THE year 2009 has been a breathless one of political upheaval. But as we sift through the year’s events, we ask, which were the ones that really mattered? Which events indicate if democracy and political maturity are improving? Which tell us things are becoming worse?
The Nut Graph offers its take on 10 highlights of 2009:
Eight by-elections. The year opened with the Kuala Terengganu by-election, followed by Bukit Gantang, Bukit Selambau and Batang Ai simultaneously. Of these four, the Pakatan Rakyat (PR) won all except Batang Ai in Sarawak, proving that East Malaysia still remains the Barisan Nasional (BN)’s “fixed deposit” despite growing discontent about local corruption, marginalisation and abuse of native customary rights.
The PR won predictably in Penanti, thanks partly to a BN boycott, and in Permatang Pasir, thanks to a defective BN candidate. But PAS’s slim win in rural Manik Urai was a reminder of how effective the BN’s unabashed use development promises could still be. In Bagan Pinang, the BN won through a popular but “tainted” candidate to ensure a win at all cost, even sacrificing its own credibility.
The Perak coup. It took three disgruntled elected representatives switching allegiance for the BN to wrest the state government from the PR. But Perakians had little say in the takeover, which was sanctioned by the palace and upheld by the courts.
The fall of Perak spawned a constitutional crisis and numerous lawsuits on landmark issues. Perak has come to epitomise the worst excesses of raw power, through the use of the civil service, police, and the judiciary, to prevent fresh elections. A poll has shown that 74% of people surveyed want a re-election, a demand the BN has consistently ignored.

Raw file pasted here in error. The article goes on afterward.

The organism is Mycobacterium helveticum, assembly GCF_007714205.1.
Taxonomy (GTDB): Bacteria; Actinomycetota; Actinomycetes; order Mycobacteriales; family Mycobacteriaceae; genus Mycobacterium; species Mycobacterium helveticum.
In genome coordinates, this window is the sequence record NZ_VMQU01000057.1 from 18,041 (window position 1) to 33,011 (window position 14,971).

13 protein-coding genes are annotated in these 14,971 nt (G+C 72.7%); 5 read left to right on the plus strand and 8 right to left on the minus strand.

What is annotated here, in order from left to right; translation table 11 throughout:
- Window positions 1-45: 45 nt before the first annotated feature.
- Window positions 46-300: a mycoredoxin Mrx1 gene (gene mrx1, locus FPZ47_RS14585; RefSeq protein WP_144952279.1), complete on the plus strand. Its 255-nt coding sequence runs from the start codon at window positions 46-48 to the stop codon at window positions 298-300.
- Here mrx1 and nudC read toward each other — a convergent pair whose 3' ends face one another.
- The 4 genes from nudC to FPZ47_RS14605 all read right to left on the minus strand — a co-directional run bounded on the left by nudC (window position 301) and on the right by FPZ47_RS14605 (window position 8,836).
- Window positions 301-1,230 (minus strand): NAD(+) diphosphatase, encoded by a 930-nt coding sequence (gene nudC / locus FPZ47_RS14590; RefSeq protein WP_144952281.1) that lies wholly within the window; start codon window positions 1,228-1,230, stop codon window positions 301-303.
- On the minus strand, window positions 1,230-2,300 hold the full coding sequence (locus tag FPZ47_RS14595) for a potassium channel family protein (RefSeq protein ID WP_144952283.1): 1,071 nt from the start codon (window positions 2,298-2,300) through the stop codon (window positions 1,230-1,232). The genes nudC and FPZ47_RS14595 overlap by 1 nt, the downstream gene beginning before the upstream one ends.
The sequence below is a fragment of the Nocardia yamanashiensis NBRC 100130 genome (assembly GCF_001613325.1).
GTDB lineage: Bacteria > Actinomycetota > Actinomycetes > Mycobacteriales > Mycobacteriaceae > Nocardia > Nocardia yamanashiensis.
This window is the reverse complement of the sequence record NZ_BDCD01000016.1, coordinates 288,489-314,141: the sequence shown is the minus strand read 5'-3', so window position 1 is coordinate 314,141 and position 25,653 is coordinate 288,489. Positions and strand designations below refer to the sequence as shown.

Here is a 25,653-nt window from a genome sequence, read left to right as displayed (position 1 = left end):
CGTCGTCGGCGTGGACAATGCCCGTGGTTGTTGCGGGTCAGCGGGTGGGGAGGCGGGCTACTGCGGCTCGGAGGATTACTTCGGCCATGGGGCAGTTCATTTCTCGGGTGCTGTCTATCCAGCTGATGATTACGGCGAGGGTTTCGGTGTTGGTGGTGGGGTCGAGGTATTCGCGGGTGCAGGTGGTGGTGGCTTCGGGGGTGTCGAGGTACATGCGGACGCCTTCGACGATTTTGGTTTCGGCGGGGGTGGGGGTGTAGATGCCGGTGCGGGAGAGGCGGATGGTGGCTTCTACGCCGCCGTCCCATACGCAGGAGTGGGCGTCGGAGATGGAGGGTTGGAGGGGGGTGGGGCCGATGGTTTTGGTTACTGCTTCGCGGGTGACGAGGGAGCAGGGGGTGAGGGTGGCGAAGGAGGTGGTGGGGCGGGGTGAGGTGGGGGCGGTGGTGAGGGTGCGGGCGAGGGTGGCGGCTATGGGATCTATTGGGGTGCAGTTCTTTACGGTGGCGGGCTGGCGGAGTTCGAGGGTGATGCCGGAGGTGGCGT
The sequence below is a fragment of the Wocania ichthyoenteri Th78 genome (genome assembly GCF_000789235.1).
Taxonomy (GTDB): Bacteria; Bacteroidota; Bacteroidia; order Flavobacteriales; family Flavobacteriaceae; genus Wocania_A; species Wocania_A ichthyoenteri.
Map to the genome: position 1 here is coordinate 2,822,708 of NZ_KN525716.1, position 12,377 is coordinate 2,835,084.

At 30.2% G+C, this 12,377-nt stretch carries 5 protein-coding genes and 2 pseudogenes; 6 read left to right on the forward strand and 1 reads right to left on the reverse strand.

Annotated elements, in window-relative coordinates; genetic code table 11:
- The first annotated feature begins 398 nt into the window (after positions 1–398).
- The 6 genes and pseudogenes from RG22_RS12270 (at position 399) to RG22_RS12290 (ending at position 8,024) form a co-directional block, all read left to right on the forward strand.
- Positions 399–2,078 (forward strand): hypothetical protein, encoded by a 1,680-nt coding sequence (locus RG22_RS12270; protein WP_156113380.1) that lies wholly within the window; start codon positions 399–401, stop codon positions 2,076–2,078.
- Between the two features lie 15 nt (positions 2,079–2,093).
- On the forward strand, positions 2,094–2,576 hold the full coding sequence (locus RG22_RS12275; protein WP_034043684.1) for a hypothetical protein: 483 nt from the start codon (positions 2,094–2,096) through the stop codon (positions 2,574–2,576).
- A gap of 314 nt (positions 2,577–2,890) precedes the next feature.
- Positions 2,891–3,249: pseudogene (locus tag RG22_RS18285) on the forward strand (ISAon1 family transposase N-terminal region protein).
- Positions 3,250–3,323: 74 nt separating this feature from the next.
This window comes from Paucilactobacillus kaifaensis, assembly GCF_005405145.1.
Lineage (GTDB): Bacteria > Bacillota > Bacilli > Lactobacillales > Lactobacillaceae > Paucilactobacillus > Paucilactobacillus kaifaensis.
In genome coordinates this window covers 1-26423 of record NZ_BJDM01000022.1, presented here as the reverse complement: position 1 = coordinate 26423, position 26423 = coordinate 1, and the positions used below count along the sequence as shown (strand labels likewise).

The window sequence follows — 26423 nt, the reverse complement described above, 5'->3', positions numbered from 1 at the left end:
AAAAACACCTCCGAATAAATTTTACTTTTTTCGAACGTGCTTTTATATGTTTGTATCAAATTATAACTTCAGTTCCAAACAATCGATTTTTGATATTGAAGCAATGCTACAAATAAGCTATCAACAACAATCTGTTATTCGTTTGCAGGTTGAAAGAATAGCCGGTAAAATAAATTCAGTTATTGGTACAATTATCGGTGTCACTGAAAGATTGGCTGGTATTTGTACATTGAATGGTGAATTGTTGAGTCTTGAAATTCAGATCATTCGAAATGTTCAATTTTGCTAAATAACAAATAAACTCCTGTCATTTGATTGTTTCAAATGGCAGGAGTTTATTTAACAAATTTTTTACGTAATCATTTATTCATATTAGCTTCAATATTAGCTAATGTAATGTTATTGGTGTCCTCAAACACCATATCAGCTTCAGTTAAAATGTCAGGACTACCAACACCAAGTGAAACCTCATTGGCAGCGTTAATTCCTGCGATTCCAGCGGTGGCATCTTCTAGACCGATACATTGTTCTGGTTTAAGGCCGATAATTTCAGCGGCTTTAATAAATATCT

The sixth prime minister. Datuk Seri Najib Razak took office on 3 April and was well received by the public in his first 100 days. Notably, those who were satisfied were mostly Malay and Indian Malaysians. The Indian Malaysians were probably soothed by Najib’s quick moves to release Hindraf detainees, allow speedy registration of the new Malaysian Makkal Sakti Party, and increase allocations for Tamil schools.
(Source: cidb.gov.my)On the economy, Najib liberalised aspects of the New Economic Policy, revived plans for a goods and services tax, and ambitiously charted 6% annual growth until 2020. He’s made 1Malaysia his administration’s tagline, which, despite criticism, is generally accepted as a broad ideal for racial unity.
To boot, Najib toned down the rhetoric of Malay supremacy and told Umno at the party general assembly to be “champions of the rakyat”. There are promises of more reform, which include disclosures on political funding. Najib’s continuing challenge is to walk the talk, despite his own party.
But civil society has given Najib an “F” for his human rights track record. Freedom of expression, the right to dissent, deaths in custody, detention without trial, and stalled police reform are among the KPIs on democracy he has yet to fulfil.
Teoh Beng Hock and the Malaysian Anti-Corruption Commission (MACC). Found dead outside the Selangor MACC headquarters, the young DAP aide had been interrogated overnight, despite being a witness, and despite the Police Lock-up Rules. Whether Teoh fell or was pushed off the building is the subject of an ongoing inquest which was stalled by a second autopsy. Demands for a Royal Commission of Inquiry have been rejected until after the findings of the inquest.
Teoh’s death demolished the MACC‘s credibility, months after being formed through a revamp of the Anti-Corruption Agency and an act of Parliament. Following a suit, the High Court ruled that interrogations could only take place during office hours, but this has been overturned by the Court of Appeal. Denying any pressure, MACC chief Datuk Seri Ahmad Said Hamdan went into retirement five months early.